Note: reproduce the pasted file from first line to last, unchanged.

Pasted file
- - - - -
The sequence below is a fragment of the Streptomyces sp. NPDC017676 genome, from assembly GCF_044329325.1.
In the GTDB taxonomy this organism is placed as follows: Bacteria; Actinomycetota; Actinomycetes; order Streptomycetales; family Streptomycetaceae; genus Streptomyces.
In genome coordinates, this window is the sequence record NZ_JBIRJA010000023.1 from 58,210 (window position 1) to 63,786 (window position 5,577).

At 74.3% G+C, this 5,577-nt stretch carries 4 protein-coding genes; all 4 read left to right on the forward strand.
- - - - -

The sequence below is a fragment of the Streptomyces sp. NPDC017676 genome, from assembly GCF_044329325.1.
In the GTDB taxonomy this organism is placed as follows: Bacteria; Actinomycetota; Actinomycetes; order Streptomycetales; family Streptomycetaceae; genus Streptomyces.
In genome coordinates, this window is the sequence record NZ_JBIRJA010000023.1 from 58,210 (window position 1) to 63,786 (window position 5,577).

At 74.3% G+C, this 5,577-nt stretch carries 4 protein-coding genes; all 4 read left to right on the forward strand.